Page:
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Predictive Diagnostics System Could Simplify Pump Maintenance

Predictive Diagnostics System Could Simplify Pump Maintenance
Demonstrator unit shows how the IoT can help prevent industrial pump failures.

A group of industry suppliers is converging around the Internet of Things (IoT) to create a predictive maintenance system for pumps, motors and other factory floor assets.

National Instruments, Flowserve Corp., PTC, Inc., OSIsoft, LLC, and Hewlett Packard Enterprise recently showed off a means for monitoring pumps and predicting how, when, and where they might fail. The new technology demonstrator, which hasn’t yet been released as a product, could be used in process plants, fossil fuel generation, pharmaceutical manufacturing and chemical refineries, among other applications. “This is a great example of how industrial IoT technologies can help keep small problems from becoming big profit losses,” noted Brett Burger, principal marketing manager for National Instruments.

Engineers demonstrated a predictive diagnostics system on a factory floor process pump at the recent NIWeek show. (Source: Design News)

At the recent NIWeek 2017 conference, the new demonstrator took raw data from multiple sensors (temperature, vibration, pressure, voltage and current), sent it to analytics software, converted it to information, and then relayed it to a tablet computer, which showed the results in an augmented reality display. During a demo for Design News, engineers deliberately created a shaft misalignment in the pump, causing the system to produce a warning about the possibility of a future bearing failure.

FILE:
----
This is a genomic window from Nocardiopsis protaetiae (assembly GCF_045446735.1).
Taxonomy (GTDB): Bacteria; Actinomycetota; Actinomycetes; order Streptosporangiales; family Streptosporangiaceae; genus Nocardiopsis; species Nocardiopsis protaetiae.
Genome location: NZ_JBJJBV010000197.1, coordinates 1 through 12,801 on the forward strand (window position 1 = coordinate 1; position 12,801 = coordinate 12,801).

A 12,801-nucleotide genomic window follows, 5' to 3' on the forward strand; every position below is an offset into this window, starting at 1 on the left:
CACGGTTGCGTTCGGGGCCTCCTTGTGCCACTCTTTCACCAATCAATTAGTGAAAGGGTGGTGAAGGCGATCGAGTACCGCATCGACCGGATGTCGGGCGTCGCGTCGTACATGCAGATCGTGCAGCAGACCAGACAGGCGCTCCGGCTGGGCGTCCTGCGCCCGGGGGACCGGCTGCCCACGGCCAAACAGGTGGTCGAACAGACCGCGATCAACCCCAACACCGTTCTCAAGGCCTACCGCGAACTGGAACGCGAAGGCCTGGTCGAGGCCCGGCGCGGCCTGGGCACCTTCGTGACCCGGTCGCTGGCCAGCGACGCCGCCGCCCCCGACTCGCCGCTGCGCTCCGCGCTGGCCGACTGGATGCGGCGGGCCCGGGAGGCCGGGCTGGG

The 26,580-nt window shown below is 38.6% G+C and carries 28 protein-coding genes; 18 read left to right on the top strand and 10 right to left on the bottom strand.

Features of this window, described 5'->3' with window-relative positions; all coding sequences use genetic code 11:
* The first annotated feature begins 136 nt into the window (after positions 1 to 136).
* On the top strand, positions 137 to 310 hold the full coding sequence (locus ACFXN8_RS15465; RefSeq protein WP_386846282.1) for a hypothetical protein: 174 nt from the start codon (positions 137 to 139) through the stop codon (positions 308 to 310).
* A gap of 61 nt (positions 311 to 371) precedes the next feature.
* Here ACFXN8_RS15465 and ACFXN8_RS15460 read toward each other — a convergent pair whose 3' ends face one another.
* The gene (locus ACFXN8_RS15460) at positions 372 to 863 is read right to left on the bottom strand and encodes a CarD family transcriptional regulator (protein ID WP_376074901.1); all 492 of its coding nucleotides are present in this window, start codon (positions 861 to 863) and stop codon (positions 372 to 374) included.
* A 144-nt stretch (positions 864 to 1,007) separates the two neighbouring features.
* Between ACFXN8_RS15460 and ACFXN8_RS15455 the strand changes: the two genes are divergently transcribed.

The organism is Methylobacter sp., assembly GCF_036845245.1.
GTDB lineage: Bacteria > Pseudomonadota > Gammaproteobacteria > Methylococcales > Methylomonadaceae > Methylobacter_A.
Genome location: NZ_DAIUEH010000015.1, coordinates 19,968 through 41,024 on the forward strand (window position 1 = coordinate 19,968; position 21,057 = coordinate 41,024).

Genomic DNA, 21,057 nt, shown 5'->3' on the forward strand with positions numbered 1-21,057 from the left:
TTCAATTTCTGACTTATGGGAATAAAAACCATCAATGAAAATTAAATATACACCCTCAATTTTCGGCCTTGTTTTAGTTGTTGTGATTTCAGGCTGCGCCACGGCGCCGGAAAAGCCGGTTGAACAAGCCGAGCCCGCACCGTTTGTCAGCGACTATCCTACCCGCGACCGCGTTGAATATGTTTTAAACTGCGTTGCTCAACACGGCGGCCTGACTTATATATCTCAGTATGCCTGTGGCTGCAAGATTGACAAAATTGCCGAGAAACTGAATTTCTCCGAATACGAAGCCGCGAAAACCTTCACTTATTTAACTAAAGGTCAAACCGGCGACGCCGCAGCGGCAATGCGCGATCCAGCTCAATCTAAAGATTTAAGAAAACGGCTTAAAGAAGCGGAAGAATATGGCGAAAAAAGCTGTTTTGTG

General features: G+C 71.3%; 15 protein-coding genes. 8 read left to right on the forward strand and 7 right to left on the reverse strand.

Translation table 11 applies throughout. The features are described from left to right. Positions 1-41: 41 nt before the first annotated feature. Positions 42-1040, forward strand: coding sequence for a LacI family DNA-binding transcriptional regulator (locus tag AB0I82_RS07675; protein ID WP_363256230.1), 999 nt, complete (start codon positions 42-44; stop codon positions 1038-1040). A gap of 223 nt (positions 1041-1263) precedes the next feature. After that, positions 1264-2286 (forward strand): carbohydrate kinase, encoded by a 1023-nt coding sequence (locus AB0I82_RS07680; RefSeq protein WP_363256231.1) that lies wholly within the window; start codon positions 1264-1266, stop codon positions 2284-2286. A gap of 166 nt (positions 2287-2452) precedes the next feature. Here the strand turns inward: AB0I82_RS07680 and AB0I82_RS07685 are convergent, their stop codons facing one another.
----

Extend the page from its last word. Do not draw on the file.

The show-floor display used a CompactRIO real-time controller, a ThingWorx software platform for smart connected sensors, OSIsoft application software for data management, and an HPE Edgeline EL1000 on-site server for data storage, capture and control. Engineers at the show said that the analytics can be done in an on-site server, or by a cloud-based system. In addition to industrial pumps, applications also include blowers, motors and other factory floor assets.

In practice, the system would work by generating e-mail or text alerts for plant engineers or maintenance personnel. The engineers could then approach the pump and use a tablet computer or another type of display to examine the sensor data from various components on the machine. The information would appear on an overlay on the display, or even on a visor connected to a hardhat.

An augmented reality overlay on a tablet computer displays the sensor readings at various locations around the pump. (Source: National Instruments)

“The old way of doing this is to have experts walking around on the plant floor using their physical senses to understand when something’s going to fail,” Burger told Design News. “Now, they don’t have to do that anymore. They just wait for the pump to tell them when something’s wrong. So you’ve eliminated the need to have a person monitoring the system.”

The system even incorporates an exploded view drawing of the pump or motor, so that maintenance workers can see the failure in question, and go through the steps of fixing it. “So when it comes time to replace the bearing, they can be guided through a manual-type, step-by-step process,” Burger said. “It makes it easier and reduces the risk of human error once you actually get out there and start turning wrenches.”

The system is capable of recognizing a wide variety of technical anomalies, including bearing faults, power faults, seal failures and many others.

“It’s about time and money,” Burger said. “You take measurements of the asset, run them through software, and do the analytics, so you can make better business decisions.”

Senior technical editor Chuck Murray has been writing about technology for 33 years. He joined Design News in 1987, and has covered electronics, automation, fluid power, and auto.

TAGS: Electronics
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